Khan Academy is an excellent free resource for differentiating instruction. Students have different learning styles and learn at different levels. With Khan Academy, students can easily and quickly learn complicated mathematical concepts through practice, videos, and examples. Each student can be assigned a different set of lessons depending on their individual level and learning needs. The teacher can decide which lessons a student will work on according to their needs and learning goals. Khan Academy appeals to varying learning styles, provides quick feedback, and allows the teacher to easily individualize instruction.
In Module 6, Topic B, students plot points and use them to draw lines on the plane (5.G.1). Students begin by investigating patterns relating the x- and y-coordinates of the points on the line and reasoning about the patterns in the ordered pairs, which lays important groundwork for Grade 6 work with proportional reasoning. Topic B continues as students use given rules (e.g., multiply by 2, and then add 3) to generate coordinate pairs, plot points, and investigate relationships. Patterns in the resultant coordinate pairs are analyzed to discover that such rules produce collinear sets of points or lines. Students next generate two number patterns from two given rules, plot the points, and analyze the relationships within the sequences of the ordered pairs and graphs (5.OA.3). Patterns continue to be the focus as students analyze the effect on the steepness of the line when the second coordinate is produced through an addition rule as opposed to a multiplication rule (5.OA.3). They also create rules to generate number patterns, plot the points, connect those points with lines, and look for intersections.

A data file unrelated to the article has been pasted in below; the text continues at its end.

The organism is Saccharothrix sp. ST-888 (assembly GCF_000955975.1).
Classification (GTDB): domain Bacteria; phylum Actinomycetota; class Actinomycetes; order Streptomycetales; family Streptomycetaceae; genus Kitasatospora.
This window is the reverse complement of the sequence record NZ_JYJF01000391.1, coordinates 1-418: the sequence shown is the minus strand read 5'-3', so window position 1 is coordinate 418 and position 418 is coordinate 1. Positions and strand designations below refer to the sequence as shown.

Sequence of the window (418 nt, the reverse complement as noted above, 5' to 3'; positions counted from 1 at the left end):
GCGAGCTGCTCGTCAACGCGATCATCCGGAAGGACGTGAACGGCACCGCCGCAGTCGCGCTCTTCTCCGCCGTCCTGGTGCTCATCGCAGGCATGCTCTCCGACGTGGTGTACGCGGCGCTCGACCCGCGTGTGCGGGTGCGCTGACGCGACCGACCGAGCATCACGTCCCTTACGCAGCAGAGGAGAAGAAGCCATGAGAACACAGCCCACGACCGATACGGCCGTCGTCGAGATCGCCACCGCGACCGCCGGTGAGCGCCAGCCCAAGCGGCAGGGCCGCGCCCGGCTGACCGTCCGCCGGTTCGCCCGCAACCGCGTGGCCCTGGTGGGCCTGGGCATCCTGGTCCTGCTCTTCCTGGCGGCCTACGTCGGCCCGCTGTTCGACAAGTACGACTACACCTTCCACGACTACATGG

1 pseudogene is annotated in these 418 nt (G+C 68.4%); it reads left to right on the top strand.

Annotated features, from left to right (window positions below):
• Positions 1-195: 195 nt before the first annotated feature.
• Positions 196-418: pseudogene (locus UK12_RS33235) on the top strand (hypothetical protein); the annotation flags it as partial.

In Module 2, Topic B, place value understanding moves toward understanding the distributive property by using area models to generate and record partial products (5.OA.1, 5.OA.2), which are combined within the standard algorithm (5.NBT.5). Writing and interpreting numerical expressions in Lessons 1 and 2 and comparing those expressions using visual models, lay the necessary foundation for students to make connections between the distributive property, as depicted in area models, and the partial products within the standard multiplication algorithm. The algorithm is built over a period of days, increasing in complexity as the number of digits in both factors increases. Reasoning about zeros in the multiplier, along with considerations about the reasonableness of products, also provides opportunities to deepen understanding of the standard algorithm. Although word problems provide context throughout Topic B, the final lesson offers a concentration of multi-step problems that allows students to apply this new knowledge.
In this interactive activity, students will be led through steps to identify missing or extra information in word problems in order to create appropriate equations. By identifying missing or extra information in word problems, students will be able to correctly interpret and solve multistep word problems. There are teaching activities as well as practice activities available. Students will write mathematical equations and expressions when completing the teaching and practice problems. A handout that reviews the strategies taught during the activity can be printed. After utilizing this resource, the students can complete the short quiz to assess their understanding.